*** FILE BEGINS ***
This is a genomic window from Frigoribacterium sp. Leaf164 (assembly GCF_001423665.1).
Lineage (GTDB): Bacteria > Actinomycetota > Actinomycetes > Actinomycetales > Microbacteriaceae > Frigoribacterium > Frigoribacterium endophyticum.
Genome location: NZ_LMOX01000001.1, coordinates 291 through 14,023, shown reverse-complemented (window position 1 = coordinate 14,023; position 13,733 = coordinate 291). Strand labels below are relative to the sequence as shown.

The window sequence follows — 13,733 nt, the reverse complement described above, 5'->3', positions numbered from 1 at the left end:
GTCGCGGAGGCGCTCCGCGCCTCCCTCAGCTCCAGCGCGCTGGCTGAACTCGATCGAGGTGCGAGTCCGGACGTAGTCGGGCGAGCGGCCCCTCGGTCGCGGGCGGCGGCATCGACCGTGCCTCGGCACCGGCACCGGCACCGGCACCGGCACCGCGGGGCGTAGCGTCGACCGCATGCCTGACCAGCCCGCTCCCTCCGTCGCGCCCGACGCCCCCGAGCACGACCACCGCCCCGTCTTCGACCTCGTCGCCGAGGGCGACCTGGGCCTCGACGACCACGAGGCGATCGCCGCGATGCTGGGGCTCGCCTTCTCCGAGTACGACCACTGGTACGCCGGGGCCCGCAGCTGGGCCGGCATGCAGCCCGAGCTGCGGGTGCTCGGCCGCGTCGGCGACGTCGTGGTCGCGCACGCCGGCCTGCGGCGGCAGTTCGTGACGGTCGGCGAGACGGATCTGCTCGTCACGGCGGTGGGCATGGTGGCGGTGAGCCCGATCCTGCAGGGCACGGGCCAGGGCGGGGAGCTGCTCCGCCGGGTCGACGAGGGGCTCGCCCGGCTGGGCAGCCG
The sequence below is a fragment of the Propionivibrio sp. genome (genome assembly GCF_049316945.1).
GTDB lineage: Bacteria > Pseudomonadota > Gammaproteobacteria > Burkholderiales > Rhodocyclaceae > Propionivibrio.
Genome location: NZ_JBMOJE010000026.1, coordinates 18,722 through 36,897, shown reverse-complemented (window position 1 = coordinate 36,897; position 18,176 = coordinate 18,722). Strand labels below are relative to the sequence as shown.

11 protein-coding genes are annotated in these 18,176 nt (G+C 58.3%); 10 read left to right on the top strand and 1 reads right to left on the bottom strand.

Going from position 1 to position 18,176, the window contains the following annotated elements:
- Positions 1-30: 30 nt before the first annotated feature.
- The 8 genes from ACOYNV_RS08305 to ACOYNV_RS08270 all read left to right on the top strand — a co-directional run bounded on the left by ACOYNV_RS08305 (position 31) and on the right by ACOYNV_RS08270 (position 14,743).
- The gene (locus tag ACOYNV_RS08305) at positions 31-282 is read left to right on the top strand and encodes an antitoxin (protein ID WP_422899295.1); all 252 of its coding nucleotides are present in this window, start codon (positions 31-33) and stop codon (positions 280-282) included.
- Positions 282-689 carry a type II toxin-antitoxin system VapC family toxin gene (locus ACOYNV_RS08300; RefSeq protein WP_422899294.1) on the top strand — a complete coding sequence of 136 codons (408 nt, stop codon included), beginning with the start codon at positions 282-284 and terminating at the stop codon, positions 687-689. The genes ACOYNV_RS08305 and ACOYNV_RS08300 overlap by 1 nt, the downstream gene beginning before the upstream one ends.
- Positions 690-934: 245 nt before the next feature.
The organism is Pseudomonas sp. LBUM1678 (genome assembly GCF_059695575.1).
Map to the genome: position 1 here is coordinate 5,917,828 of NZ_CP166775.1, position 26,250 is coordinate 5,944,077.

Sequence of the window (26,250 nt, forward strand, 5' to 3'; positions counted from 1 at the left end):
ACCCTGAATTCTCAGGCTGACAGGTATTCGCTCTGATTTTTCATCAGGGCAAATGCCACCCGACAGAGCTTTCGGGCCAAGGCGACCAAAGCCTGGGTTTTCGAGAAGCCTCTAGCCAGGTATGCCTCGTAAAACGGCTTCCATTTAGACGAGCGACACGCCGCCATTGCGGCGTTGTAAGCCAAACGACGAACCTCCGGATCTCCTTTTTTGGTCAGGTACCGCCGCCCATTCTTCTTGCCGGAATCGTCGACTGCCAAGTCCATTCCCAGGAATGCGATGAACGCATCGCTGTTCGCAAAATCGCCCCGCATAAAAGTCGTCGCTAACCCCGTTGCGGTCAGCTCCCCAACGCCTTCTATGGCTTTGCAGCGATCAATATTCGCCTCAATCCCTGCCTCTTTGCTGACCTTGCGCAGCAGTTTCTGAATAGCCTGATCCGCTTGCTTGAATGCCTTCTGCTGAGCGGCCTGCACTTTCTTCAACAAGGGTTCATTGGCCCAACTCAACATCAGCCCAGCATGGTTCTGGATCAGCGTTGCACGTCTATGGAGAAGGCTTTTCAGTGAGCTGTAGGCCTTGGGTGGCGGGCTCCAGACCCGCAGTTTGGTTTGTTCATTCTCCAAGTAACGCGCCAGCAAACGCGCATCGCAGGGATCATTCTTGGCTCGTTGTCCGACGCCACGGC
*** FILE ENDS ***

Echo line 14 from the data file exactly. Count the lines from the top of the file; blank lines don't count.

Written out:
- Positions 282-689 carry a type II toxin-antitoxin system VapC family toxin gene (locus ACOYNV_RS08300; RefSeq protein WP_422899294.1) on the top strand — a complete coding sequence of 136 codons (408 nt, stop codon included), beginning with the start codon at positions 282-284 and terminating at the stop codon, positions 687-689. The genes ACOYNV_RS08305 and ACOYNV_RS08300 overlap by 1 nt, the downstream gene beginning before the upstream one ends.